When presented with a picture of assurance functions at their most siloed extreme (i.e., separate, uncoordinated groups that confront the business with a confusing array of disparate processes and reports), some companies’ first impulse is to integrate the functions. But disparate information inputs and outputs are more to blame than the lack of organizational integration—and sometimes integrating organizational charts does not solve the problem of disparate information silos.
Although each risk and assurance function will continue to respond to distinct regulatory mandates—which probably justifies their continued separation—business leaders should demand a more seamless experience. Streamlining the data collection process (inputs) can reduce coordination costs with the business, and integrated analysis and reporting can improve the overall insight value of risk-related reports (outputs). Using a more coordinated approach, with streamlined and properly scaled “asks” of the business, will reduce repetitive burdens and Organizational Drag. Furthermore, CEB does not believe this information integration requires expensive technologies—just a few different decisions. Leading companies expect their assurance functions to use the following tactics to streamline processes:
- Ask operational managers only for what is really needed—and only ask them once. Prioritize, sequence, and integrate the information collection process across multiple assurance and risk functions at your organization. This includes everything from collecting only vital risk information, avoiding duplication of questionnaires and assessments, and—if inputs must be separate—ensuring the data definitions and metrics of separate surveys are consistent and business leaders are not simultaneously receiving multiple requests they perceive to be overlapping.
- Use existing data assets instead of collecting new ones. Leading companies use existing datasets to better predict where risks could occur in the organization, rather than buying or creating new systems and surveys to obtain that intelligence. For example, they use their employee engagement survey results to assess whether engagement levels affect employees’ willingness to take risks. A simple survey question such as, “I feel free to take informed risks in getting my work done,” can flag pockets of risk aversion that inhibit innovation. Similarly, a negative response to a statement such as, “I feel comfortable speaking up when I see a potential risk issue,” can indicate potential misconduct is not being reported or addressed properly.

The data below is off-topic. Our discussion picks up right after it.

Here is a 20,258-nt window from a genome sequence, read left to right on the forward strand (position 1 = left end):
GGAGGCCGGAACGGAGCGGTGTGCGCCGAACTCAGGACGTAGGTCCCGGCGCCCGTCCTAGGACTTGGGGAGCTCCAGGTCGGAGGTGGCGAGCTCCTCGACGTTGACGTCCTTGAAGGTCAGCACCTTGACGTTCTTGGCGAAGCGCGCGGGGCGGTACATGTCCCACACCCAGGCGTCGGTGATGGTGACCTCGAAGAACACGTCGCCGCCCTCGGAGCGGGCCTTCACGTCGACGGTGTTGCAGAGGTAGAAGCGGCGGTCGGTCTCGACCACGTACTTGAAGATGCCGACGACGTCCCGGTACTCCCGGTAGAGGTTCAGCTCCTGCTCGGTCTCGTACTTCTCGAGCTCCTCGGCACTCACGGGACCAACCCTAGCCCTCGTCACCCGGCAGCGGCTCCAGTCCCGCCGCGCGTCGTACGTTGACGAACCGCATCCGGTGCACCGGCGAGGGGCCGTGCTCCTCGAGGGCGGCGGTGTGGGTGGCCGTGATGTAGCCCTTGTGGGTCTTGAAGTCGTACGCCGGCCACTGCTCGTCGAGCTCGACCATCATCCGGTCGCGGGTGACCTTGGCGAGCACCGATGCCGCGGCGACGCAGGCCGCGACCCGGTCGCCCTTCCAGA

Other useful functional datasets that probably already exist at your organization are detailed in the following graphic.
- Upgrade critical thinking skills. Even at companies that have invested in technology engines to better identify risk exposures, assurance functions (particularly junior staff) are not always able to draw and communicate true insight on business risks from them. To help staff better extract insight from risk information, leading companies are building their teams’ critical thinking skills in areas such as data analytics (particularly taking unstructured data and isolating predictive indicators of future risks) and root-cause analysis (e.g., isolating why risk information is not flowing through the organization). Companies must build these skills into training not just for assurance and risk professionals, but for all business managers and employees who will need to coordinate and interact with them in sensing and responding to risks.
- Encourage greater information flows—particularly self-reporting—from the middle of the company, not just from senior leaders. To reduce the constant demands on senior leaders and extract information that often differs from what they get from the senior levels, many assurance leaders are measuring the “mood at the middle” instead of just “tone at the top.” Mid-level managers are an important source of risk information; they receive real-time, candid feedback from employees about potential issues and have the greatest ability to stifle or amplify those issues by how they react and what information they choose to pass on.
To create information pull instead of push, leading companies encourage and reward managers for coming forward with self-identified problems. Management self-reporting of issues uncovers problems that risk defenses may never have detected, and it’s great economics: effective self-reporting reduces the need for in-depth audits (both internal or external). If companies can raise management and frontline awareness of key risks such that management can identify issues independently, they can reap benefits such as cost savings and more effective risk mitigation. Leading companies see a 93% drop in outstanding risk and control issues when management self-reports an outstanding risk issue.
Companies’ greatest risks are their people. Instead of focusing disproportionately on risk processes, leading management teams and assurance groups anticipate and manage the root cause of most risks: human behavior and judgment. They recognize that behaviors, like any other variable, can be quantified and systematically addressed. In fact, behaviors can serve as an important leverage point for assurance functions and leadership teams. Instead of having to identify and mitigate myriad types of risk, they can focus on a singular root cause—their employees—and use them to solve the problem.